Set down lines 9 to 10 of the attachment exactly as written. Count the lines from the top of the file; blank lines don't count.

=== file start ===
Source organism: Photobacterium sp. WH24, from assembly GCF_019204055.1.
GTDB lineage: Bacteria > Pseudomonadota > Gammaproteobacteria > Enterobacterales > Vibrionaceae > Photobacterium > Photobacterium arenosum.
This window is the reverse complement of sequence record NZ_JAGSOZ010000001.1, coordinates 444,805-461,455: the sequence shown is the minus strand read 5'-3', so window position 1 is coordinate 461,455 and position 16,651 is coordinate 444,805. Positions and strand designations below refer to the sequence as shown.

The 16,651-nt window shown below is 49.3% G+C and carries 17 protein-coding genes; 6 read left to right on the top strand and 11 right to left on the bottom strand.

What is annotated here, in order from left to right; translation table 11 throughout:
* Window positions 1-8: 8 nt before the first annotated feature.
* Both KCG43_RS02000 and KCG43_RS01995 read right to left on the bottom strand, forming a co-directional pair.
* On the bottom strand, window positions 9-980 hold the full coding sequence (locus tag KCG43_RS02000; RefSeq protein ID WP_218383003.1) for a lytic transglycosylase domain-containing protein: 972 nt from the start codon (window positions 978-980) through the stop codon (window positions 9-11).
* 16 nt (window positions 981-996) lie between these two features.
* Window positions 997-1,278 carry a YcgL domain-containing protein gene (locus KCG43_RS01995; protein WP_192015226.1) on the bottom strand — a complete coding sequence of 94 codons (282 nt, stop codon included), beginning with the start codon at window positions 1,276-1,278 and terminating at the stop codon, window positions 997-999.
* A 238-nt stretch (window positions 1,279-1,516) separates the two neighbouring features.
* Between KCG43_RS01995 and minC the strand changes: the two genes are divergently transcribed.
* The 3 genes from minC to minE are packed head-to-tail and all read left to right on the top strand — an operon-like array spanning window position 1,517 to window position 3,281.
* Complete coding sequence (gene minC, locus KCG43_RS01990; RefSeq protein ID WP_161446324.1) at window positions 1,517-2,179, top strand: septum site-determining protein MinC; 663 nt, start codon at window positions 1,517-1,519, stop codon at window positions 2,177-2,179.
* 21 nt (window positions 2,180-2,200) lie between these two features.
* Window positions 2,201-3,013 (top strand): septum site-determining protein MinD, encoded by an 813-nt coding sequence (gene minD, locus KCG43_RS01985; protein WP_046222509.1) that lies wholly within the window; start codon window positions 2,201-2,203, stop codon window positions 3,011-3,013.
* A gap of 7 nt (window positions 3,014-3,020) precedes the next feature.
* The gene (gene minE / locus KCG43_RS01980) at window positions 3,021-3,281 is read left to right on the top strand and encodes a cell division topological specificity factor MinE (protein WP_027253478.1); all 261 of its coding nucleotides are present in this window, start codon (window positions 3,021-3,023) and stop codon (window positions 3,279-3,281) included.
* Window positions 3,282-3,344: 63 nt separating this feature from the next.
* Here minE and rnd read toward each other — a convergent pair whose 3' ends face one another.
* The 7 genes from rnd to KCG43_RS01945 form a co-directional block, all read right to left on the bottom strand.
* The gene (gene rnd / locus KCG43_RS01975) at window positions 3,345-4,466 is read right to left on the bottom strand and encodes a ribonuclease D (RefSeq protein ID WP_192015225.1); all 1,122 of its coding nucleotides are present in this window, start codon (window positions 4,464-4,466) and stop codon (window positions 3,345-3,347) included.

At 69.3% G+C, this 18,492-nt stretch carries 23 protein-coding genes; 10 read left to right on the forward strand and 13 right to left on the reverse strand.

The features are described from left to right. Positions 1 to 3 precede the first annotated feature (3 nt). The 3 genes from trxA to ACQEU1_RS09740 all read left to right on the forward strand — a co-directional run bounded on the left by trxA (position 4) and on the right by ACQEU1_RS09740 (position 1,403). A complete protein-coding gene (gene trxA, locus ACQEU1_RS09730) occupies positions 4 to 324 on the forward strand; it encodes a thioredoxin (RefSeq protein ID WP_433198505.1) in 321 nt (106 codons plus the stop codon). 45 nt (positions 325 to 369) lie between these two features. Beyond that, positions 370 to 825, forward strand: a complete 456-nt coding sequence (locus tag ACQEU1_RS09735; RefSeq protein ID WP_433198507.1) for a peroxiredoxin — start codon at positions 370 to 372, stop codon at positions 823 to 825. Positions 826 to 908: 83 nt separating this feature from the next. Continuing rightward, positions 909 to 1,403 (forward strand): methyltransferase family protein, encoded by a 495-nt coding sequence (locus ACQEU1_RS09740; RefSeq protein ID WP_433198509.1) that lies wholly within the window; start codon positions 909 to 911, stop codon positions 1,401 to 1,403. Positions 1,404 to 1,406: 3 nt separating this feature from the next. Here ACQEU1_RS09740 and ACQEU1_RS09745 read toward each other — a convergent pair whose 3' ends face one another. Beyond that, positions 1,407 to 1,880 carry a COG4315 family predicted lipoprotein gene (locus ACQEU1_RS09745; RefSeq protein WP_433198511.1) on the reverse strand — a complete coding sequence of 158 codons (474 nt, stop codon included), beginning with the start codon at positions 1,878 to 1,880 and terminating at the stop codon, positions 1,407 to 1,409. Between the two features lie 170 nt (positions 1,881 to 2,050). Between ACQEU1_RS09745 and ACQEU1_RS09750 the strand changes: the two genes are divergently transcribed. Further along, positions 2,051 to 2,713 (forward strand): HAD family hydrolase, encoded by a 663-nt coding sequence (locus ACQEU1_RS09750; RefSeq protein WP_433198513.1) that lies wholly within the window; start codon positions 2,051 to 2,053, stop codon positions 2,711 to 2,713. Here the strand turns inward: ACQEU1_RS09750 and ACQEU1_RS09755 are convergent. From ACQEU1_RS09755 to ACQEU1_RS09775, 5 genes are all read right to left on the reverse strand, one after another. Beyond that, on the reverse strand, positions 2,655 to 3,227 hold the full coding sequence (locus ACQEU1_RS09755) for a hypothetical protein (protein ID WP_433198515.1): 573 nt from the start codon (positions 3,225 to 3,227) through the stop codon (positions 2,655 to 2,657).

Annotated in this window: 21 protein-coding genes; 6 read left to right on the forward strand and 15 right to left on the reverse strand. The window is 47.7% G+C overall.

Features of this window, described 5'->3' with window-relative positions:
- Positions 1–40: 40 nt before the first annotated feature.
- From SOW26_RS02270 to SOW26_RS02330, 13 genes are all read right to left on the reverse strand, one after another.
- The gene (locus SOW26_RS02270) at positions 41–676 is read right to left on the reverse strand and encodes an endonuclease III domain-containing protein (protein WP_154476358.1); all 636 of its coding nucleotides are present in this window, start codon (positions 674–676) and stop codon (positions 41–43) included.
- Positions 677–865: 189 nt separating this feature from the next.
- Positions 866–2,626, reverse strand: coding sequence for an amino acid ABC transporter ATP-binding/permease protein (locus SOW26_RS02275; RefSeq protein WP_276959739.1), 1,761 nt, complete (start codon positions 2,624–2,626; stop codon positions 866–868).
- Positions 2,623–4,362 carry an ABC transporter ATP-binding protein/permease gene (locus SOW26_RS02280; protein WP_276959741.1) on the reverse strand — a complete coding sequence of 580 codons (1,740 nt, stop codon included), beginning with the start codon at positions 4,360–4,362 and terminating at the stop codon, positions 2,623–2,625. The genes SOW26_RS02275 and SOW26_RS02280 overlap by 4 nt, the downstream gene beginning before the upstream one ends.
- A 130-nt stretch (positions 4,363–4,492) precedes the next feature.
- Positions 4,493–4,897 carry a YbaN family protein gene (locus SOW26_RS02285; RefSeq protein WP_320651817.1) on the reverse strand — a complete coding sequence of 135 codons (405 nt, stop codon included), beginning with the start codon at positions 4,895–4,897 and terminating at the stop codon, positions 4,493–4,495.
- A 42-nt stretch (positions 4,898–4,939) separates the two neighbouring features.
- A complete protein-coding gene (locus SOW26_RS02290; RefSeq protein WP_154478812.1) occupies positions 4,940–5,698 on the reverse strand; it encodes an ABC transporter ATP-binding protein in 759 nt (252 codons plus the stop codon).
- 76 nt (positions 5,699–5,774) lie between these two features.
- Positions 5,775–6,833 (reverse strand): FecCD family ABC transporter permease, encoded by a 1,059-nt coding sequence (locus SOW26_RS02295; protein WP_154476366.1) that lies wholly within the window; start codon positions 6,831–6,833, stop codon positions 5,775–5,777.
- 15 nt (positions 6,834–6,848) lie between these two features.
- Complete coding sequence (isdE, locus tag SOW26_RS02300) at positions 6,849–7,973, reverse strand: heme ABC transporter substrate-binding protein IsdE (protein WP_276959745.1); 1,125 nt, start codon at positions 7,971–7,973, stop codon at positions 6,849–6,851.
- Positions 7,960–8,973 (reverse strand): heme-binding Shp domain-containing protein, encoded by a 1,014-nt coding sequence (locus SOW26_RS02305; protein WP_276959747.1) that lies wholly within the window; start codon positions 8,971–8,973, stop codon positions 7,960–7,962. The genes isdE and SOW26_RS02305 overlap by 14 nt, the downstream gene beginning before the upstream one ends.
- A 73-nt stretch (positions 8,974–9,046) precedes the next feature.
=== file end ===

* 16 nt (window positions 981-996) lie between these two features.
* Window positions 997-1,278 carry a YcgL domain-containing protein gene (locus KCG43_RS01995; protein WP_192015226.1) on the bottom strand — a complete coding sequence of 94 codons (282 nt, stop codon included), beginning with the start codon at window positions 1,276-1,278 and terminating at the stop codon, window positions 997-999.